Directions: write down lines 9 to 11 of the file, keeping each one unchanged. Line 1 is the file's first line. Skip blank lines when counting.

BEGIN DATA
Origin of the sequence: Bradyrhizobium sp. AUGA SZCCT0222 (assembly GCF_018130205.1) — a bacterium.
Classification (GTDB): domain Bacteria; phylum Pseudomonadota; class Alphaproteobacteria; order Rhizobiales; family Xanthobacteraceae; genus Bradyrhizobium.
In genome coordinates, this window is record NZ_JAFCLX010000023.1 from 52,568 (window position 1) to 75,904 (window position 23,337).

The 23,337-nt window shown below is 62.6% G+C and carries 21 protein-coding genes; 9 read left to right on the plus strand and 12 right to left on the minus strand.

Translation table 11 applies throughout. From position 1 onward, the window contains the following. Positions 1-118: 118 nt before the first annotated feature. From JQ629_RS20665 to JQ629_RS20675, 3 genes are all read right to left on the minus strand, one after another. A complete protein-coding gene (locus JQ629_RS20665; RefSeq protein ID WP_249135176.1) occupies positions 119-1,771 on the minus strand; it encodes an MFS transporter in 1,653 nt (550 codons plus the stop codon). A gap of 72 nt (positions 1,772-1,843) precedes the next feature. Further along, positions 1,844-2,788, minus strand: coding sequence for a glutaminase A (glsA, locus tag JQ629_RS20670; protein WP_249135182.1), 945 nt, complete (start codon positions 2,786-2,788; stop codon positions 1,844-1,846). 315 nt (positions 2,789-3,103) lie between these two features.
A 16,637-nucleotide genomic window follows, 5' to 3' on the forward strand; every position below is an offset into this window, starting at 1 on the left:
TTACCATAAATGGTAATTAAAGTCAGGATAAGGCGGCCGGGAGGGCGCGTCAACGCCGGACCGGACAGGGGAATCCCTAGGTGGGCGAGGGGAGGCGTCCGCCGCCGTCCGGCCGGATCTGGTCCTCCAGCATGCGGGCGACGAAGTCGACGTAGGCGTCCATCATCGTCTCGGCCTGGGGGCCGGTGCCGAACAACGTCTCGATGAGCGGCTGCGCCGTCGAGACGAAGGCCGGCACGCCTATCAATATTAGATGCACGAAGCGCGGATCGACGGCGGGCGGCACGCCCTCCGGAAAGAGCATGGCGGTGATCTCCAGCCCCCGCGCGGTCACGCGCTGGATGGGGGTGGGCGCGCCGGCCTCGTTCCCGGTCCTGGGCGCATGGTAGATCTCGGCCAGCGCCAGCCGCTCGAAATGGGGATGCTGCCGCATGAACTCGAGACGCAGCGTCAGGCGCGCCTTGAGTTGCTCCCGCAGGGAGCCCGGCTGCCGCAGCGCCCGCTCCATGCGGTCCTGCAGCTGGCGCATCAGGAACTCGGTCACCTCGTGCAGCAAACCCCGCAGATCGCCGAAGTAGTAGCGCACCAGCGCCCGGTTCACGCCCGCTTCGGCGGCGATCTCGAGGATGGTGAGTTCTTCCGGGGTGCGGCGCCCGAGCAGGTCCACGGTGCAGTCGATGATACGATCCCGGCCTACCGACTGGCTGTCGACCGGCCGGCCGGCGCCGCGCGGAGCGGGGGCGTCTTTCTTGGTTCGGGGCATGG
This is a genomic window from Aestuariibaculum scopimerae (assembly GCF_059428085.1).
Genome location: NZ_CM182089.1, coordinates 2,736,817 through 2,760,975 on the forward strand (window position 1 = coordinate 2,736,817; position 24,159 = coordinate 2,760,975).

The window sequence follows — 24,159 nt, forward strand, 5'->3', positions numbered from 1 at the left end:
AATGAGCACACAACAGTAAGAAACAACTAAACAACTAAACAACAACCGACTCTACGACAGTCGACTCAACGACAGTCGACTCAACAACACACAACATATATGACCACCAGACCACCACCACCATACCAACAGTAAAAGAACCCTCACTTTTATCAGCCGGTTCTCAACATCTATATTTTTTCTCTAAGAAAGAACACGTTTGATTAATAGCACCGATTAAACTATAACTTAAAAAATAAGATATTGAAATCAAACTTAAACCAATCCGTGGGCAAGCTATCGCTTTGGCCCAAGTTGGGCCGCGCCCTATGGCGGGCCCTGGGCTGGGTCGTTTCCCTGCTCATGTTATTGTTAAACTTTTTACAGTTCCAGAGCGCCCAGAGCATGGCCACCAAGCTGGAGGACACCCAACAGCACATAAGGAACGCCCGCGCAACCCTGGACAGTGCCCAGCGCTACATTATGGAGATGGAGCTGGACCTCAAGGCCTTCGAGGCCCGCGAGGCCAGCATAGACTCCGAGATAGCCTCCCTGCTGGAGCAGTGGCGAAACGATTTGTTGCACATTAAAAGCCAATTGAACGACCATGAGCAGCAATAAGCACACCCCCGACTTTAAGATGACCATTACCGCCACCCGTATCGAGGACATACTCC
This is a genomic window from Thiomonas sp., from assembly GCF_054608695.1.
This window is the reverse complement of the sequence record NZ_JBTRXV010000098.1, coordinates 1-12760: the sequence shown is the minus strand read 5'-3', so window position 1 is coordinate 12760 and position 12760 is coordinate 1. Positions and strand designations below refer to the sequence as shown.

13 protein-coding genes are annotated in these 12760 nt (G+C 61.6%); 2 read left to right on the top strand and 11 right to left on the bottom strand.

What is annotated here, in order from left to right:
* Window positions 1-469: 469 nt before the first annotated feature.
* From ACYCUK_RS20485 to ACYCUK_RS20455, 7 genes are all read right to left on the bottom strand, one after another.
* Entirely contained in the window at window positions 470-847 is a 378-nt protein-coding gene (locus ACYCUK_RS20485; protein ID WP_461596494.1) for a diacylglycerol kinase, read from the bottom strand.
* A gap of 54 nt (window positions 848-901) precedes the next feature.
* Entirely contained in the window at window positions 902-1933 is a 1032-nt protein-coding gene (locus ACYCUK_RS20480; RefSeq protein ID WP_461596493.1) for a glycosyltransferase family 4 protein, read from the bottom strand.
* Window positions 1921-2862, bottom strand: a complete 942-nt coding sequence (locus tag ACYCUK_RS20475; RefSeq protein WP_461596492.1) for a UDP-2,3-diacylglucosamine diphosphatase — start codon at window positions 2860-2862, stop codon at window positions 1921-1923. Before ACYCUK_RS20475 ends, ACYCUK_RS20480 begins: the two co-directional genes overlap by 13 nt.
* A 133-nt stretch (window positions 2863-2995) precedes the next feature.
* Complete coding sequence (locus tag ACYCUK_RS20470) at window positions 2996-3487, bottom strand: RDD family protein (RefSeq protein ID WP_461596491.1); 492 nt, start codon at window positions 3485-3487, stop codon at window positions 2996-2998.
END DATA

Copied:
Genome location: NZ_CM182089.1, coordinates 2,736,817 through 2,760,975 on the forward strand (window position 1 = coordinate 2,736,817; position 24,159 = coordinate 2,760,975).

The window sequence follows — 24,159 nt, forward strand, 5'->3', positions numbered from 1 at the left end:
AATGAGCACACAACAGTAAGAAACAACTAAACAACTAAACAACAACCGACTCTACGACAGTCGACTCAACGACAGTCGACTCAACAACACACAACATATATGACCACCAGACCACCACCACCATACCAACAGTAAAAGAACCCTCACTTTTATCAGCCGGTTCTCAACATCTATATTTTTTCTCTAAGAAAGAACACGTTTGATTAATAGCACCGATTAAACTATAACTTAAAAAATAAGATATTGAAATCAAACTTAAACCAATCCGTGGGCAAGCTATCGCTTTGGCCCAAGTTGGGCCGCGCCCTATGGCGGGCCCTGGGCTGGGTCGTTTCCCTGCTCATGTTATTGTTAAACTTTTTACAGTTCCAGAGCGCCCAGAGCATGGCCACCAAGCTGGAGGACACCCAACAGCACATAAGGAACGCCCGCGCAACCCTGGACAGTGCCCAGCGCTACATTATGGAGATGGAGCTGGACCTCAAGGCCTTCGAGGCCCGCGAGGCCAGCATAGACTCCGAGATAGCCTCCCTGCTGGAGCAGTGGCGAAACGATTTGTTGCACATTAAAAGCCAATTGAACGACCATGAGCAGCAATAAGCACACCCCCGACTTTAAGATGACCATTACCGCCACCCGTATCGAGGACATACTCC